Despite current strategies to treat HIV infection and its complications, Pneumocystis carinii pneumonia (PCP) remains a common clinical problem. Although there is a well- known relationship between CD4+ lymphocyte count and the risk of PC infection, the role of mononuclear phagocytes, CD8+ cells, gamma/delta T cells, and their secreted cytokines in host defense against this infection are far less clear. During the prior funding period we demonstrated that overexpression of the interferon-gamma (IFN) gene in the lung in CD4-deficient mice results in eradication of PC. Clearance of PC is mediated by augmented lung recruitment of CD8+ T cells, which have a Tc1-like phenotype (as defined by strong endogenous IFN production). We demonstrated that CD8+ T-cell effectors expressed CXCR3 and were recruited to the lung via IP-10. These cells mediate clearance of PC by secreting GM-CSF which augments macrophage clearance of the organism. In the absence of IFN overexpression GMCSF+ CD8+ T-cells require CD4+ T-cell help however the Th subset requirement is not defined. We hypothesize that clinical PCP is due to loss of Th1, Th2, and Th17 immunity and that vaccine induced CD4+ T-cells belonging to any of these CD4+ T-cell subsets will be sufficient to induce clearance of PC infection in the lung.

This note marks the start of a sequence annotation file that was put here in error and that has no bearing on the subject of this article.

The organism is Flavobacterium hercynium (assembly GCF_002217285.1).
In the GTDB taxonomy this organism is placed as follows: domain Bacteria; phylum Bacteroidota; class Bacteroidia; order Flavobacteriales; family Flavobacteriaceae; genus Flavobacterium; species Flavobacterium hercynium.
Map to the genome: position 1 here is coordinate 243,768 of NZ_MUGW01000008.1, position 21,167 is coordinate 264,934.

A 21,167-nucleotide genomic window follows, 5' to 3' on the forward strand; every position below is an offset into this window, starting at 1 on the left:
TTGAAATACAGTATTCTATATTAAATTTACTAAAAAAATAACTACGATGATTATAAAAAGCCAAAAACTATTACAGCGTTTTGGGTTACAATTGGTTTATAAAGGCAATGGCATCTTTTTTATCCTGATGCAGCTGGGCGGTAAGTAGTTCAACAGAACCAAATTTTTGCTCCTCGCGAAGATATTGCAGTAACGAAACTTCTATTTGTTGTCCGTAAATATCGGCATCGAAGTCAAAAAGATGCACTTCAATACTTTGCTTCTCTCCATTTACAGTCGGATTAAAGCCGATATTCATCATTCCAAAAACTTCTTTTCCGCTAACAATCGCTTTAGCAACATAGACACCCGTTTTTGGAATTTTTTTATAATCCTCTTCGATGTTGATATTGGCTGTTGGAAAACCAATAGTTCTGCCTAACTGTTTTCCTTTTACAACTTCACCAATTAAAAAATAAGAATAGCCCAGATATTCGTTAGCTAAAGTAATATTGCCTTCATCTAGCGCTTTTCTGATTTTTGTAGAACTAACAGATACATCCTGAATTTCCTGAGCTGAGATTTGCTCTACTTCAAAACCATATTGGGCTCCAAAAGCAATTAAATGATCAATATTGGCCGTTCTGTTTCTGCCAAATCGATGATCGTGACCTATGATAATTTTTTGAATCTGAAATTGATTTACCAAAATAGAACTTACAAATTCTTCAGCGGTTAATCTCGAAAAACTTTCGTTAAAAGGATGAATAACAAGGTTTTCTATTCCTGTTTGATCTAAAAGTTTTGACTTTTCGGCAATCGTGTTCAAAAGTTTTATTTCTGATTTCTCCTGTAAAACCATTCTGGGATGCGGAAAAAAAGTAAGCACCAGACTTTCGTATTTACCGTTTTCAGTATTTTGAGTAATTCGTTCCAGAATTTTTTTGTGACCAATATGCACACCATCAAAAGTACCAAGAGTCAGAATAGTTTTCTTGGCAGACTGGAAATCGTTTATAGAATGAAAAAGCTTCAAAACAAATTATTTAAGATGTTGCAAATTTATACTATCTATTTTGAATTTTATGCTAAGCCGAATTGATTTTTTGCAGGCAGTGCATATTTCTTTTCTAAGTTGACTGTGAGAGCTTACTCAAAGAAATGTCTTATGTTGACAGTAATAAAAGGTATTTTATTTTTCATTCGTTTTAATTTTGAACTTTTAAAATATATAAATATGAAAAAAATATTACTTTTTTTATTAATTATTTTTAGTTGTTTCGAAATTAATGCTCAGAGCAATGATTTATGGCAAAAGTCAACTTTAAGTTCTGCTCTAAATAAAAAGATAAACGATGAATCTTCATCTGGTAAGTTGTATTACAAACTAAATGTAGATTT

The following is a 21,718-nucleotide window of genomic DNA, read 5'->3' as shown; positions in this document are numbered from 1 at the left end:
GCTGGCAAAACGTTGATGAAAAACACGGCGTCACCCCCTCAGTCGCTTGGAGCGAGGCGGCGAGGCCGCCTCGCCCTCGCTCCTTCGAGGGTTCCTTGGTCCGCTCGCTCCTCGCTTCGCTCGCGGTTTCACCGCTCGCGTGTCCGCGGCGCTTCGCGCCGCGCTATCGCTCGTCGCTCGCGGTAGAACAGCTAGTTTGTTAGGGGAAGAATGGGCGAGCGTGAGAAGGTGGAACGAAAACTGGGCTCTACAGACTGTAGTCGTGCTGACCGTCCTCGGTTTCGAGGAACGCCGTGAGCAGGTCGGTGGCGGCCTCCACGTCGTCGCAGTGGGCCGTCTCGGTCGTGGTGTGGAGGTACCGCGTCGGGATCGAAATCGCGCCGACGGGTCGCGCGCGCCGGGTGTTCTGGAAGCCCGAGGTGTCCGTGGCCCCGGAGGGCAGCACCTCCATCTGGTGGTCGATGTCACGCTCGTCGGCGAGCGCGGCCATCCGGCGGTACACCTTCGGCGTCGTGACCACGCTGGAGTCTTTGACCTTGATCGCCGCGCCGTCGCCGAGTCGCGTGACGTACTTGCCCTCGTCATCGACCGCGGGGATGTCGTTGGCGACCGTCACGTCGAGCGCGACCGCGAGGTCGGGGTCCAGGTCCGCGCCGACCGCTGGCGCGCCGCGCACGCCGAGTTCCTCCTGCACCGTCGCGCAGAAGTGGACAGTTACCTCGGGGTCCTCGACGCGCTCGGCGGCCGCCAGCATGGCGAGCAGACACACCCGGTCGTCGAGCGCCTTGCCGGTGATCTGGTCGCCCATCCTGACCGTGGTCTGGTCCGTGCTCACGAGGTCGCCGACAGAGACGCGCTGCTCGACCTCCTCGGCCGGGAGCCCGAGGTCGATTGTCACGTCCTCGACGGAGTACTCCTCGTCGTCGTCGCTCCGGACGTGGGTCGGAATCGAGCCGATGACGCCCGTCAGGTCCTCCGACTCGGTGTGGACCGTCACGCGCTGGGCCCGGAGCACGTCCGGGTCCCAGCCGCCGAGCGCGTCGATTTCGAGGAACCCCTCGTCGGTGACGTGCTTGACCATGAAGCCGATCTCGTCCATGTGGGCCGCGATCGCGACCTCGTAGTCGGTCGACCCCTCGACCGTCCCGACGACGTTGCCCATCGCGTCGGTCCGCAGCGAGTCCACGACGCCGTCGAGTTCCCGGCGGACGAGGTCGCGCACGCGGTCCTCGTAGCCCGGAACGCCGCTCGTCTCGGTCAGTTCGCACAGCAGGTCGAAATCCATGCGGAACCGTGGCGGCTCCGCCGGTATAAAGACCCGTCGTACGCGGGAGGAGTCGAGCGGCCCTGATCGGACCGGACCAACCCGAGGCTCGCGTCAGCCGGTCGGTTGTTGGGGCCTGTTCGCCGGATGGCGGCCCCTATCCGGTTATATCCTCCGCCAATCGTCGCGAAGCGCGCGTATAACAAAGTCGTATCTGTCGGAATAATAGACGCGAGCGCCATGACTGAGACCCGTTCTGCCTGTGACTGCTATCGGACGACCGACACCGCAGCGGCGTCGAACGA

The aims are 1. Determine the role of IFNAR, IL- 23, and IL-12, in regulating Th1 immunity to PC. 2. To generate mice deficient in Th1, Th2, and Th17 immunity to determine contributions of these CD4+ T-cell subsets in the clearance of PCP. 3. Our hypothesis predicts that vaccination of mice sufficient for Th1, Th2, or Th17 immunity will be sufficient to protect against PCP. These studies will confirm the role of Th subsets in PCP and optimize vaccination strategies for this important opportunistic infection.

Public Health Relevance

This project defines the types of T-cells required for prevention of Pneumocystis pneumonia a major complication of AIDS and organ transplantation. This research will improve the potential development of a vaccine for this infection.

National Institute of Health (NIH)
National Heart, Lung, and Blood Institute (NHLBI)
Research Project (R01)
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Special Emphasis Panel (ZRG1-AARR-E (02))
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Peavy, Hannah H
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University of Pittsburgh
Schools of Medicine
United States
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